I complain enough about poor service. Probably too much, but it has always bugged me that one rarely seems to encounter people who understand the concept. It is time to acknowledge those that provide service and rarely get any attention for it. Last week, I was out in the yard when the trash haulers came by. I grabbed the opportunity to hand them some cold drinks and thank them. We generate a great deal of yard waste despite composting and the like—it comes with the territory when a Master Gardener (my wife) is at work. Lots of trees, lots of trimming and I deeply appreciate the guys picking that all up.
Southwest hands little coupons to some of its A-list flyers that are meant to be handed to employees one wants to reward and acknowledge. It enters them in a lottery that has cash awards and it figures into their pay and promotions. The vast majority of these get handed to flight attendants and a few go to gate agents and desk agents. Those who work behind the scenes have little or no contact with passengers, so they rarely see them. I make a point of noticing these people when they venture into the airport and always get very surprised reactions. I am happy to see hard working flight attendants, but I am REALLY impressed with the guys that are keeping that airplane airworthy and are making sure that luggage goes the same place I am.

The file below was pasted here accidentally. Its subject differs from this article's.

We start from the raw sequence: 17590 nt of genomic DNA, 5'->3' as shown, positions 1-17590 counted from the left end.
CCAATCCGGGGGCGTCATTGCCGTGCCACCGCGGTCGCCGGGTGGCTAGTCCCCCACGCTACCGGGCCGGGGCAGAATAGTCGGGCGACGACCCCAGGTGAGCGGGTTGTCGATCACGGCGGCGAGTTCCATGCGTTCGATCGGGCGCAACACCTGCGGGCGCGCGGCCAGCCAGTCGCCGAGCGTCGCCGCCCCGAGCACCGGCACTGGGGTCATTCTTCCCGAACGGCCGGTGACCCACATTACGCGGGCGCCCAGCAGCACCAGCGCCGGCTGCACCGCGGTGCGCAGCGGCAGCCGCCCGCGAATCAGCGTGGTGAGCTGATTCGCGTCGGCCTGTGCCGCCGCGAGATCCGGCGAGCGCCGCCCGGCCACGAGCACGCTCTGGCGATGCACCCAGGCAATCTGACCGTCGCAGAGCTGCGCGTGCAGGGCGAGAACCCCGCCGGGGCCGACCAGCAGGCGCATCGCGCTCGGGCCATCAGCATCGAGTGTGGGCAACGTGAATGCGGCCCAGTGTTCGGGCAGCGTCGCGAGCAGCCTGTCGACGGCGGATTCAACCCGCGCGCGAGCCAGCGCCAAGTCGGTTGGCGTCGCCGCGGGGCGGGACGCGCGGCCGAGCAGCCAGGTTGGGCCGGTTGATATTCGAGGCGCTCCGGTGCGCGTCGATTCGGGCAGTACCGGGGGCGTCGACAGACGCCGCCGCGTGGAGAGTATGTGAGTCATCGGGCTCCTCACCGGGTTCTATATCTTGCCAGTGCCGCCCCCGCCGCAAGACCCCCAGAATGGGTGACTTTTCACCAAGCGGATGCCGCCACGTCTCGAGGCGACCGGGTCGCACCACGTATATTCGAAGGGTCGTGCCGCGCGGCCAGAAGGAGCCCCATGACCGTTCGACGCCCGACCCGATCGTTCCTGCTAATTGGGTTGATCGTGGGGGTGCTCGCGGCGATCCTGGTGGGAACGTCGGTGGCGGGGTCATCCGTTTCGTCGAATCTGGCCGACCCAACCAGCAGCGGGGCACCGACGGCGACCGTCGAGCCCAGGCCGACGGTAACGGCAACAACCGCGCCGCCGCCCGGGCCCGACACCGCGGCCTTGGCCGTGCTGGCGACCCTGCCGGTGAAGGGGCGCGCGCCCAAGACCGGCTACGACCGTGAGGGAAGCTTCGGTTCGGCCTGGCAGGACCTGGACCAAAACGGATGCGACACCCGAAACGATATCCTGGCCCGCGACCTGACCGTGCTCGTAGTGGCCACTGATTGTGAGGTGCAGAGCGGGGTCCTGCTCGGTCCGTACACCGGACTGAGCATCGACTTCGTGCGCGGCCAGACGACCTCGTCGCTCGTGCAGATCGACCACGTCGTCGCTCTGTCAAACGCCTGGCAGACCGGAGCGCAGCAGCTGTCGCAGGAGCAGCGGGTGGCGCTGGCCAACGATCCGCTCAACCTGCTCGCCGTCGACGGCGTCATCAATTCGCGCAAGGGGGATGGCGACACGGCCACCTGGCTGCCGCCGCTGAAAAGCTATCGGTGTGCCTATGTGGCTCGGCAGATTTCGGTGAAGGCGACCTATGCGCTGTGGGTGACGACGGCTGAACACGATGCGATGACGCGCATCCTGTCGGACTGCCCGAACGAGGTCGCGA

I have long made a point of thanking the maintenance people at airports and other locations. I really am astonished that these public places are as clean as they are given the behavior of the people that use them. These are people that rarely get noticed, but they have more to do with my total experience than many.
World Fossil Carbon Dioxide Emissions
The climate change debate has been raging for some years now, but the challenge is that it is a truly global problem that is not engaging all the nations involved. The Chinese share of the problem has been ramping up steadily as their industry has developed and the expansion of emissions worldwide have to do with China as well. The Chinese have been exporting coal-fired power plants throughout Africa and Asia. Now, these regions are major problems as well. This global issue is why the Paris Accords were started and how the U.S. refusal to engage has been reducing pressure on China and other states.